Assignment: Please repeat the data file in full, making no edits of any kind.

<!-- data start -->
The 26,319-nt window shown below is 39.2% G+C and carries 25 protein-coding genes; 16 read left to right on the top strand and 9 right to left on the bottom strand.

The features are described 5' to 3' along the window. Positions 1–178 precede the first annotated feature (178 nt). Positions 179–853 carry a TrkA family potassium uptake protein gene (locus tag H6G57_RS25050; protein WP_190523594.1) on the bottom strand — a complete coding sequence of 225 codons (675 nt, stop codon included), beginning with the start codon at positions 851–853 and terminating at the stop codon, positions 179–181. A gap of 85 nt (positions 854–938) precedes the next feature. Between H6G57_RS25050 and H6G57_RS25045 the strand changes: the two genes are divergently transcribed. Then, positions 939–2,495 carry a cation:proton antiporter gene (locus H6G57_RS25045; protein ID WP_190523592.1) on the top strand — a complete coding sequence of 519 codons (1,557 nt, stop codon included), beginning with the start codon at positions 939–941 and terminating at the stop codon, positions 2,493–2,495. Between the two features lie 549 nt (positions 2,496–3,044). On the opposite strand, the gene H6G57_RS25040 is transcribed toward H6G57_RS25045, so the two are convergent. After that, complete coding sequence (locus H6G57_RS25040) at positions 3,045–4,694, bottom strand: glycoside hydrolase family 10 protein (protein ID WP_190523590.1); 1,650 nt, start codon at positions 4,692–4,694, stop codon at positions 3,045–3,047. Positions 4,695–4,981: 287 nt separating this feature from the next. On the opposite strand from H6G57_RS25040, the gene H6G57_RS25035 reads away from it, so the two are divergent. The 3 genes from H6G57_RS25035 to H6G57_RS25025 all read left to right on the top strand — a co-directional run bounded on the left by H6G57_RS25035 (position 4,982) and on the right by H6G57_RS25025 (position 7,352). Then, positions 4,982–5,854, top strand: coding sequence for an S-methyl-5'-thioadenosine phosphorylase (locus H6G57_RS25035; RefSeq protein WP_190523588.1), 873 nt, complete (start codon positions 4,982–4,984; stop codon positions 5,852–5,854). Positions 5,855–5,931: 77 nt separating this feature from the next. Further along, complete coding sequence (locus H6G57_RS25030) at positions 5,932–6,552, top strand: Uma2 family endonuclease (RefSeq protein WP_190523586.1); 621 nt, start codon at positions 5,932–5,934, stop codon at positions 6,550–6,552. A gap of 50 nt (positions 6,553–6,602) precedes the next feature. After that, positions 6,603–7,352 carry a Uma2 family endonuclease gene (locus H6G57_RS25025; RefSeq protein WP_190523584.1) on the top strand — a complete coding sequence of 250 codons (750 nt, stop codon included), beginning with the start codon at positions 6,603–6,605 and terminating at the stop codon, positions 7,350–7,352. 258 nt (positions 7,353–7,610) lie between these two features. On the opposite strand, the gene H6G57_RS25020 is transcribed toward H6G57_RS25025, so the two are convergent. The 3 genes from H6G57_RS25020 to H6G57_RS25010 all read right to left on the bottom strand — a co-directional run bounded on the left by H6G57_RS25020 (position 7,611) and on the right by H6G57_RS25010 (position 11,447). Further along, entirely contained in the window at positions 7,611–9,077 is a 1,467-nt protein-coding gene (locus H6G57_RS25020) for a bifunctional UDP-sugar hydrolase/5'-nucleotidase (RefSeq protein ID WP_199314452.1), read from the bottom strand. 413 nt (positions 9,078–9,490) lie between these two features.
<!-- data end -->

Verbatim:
The 26,319-nt window shown below is 39.2% G+C and carries 25 protein-coding genes; 16 read left to right on the top strand and 9 right to left on the bottom strand.

The features are described 5' to 3' along the window. Positions 1–178 precede the first annotated feature (178 nt). Positions 179–853 carry a TrkA family potassium uptake protein gene (locus tag H6G57_RS25050; protein WP_190523594.1) on the bottom strand — a complete coding sequence of 225 codons (675 nt, stop codon included), beginning with the start codon at positions 851–853 and terminating at the stop codon, positions 179–181. A gap of 85 nt (positions 854–938) precedes the next feature. Between H6G57_RS25050 and H6G57_RS25045 the strand changes: the two genes are divergently transcribed. Then, positions 939–2,495 carry a cation:proton antiporter gene (locus H6G57_RS25045; protein ID WP_190523592.1) on the top strand — a complete coding sequence of 519 codons (1,557 nt, stop codon included), beginning with the start codon at positions 939–941 and terminating at the stop codon, positions 2,493–2,495. Between the two features lie 549 nt (positions 2,496–3,044). On the opposite strand, the gene H6G57_RS25040 is transcribed toward H6G57_RS25045, so the two are convergent. After that, complete coding sequence (locus H6G57_RS25040) at positions 3,045–4,694, bottom strand: glycoside hydrolase family 10 protein (protein ID WP_190523590.1); 1,650 nt, start codon at positions 4,692–4,694, stop codon at positions 3,045–3,047. Positions 4,695–4,981: 287 nt separating this feature from the next. On the opposite strand from H6G57_RS25040, the gene H6G57_RS25035 reads away from it, so the two are divergent. The 3 genes from H6G57_RS25035 to H6G57_RS25025 all read left to right on the top strand — a co-directional run bounded on the left by H6G57_RS25035 (position 4,982) and on the right by H6G57_RS25025 (position 7,352). Then, positions 4,982–5,854, top strand: coding sequence for an S-methyl-5'-thioadenosine phosphorylase (locus H6G57_RS25035; RefSeq protein WP_190523588.1), 873 nt, complete (start codon positions 4,982–4,984; stop codon positions 5,852–5,854). Positions 5,855–5,931: 77 nt separating this feature from the next. Further along, complete coding sequence (locus H6G57_RS25030) at positions 5,932–6,552, top strand: Uma2 family endonuclease (RefSeq protein WP_190523586.1); 621 nt, start codon at positions 5,932–5,934, stop codon at positions 6,550–6,552. A gap of 50 nt (positions 6,553–6,602) precedes the next feature. After that, positions 6,603–7,352 carry a Uma2 family endonuclease gene (locus H6G57_RS25025; RefSeq protein WP_190523584.1) on the top strand — a complete coding sequence of 250 codons (750 nt, stop codon included), beginning with the start codon at positions 6,603–6,605 and terminating at the stop codon, positions 7,350–7,352. 258 nt (positions 7,353–7,610) lie between these two features. On the opposite strand, the gene H6G57_RS25020 is transcribed toward H6G57_RS25025, so the two are convergent. The 3 genes from H6G57_RS25020 to H6G57_RS25010 all read right to left on the bottom strand — a co-directional run bounded on the left by H6G57_RS25020 (position 7,611) and on the right by H6G57_RS25010 (position 11,447). Further along, entirely contained in the window at positions 7,611–9,077 is a 1,467-nt protein-coding gene (locus H6G57_RS25020) for a bifunctional UDP-sugar hydrolase/5'-nucleotidase (RefSeq protein ID WP_199314452.1), read from the bottom strand. 413 nt (positions 9,078–9,490) lie between these two features.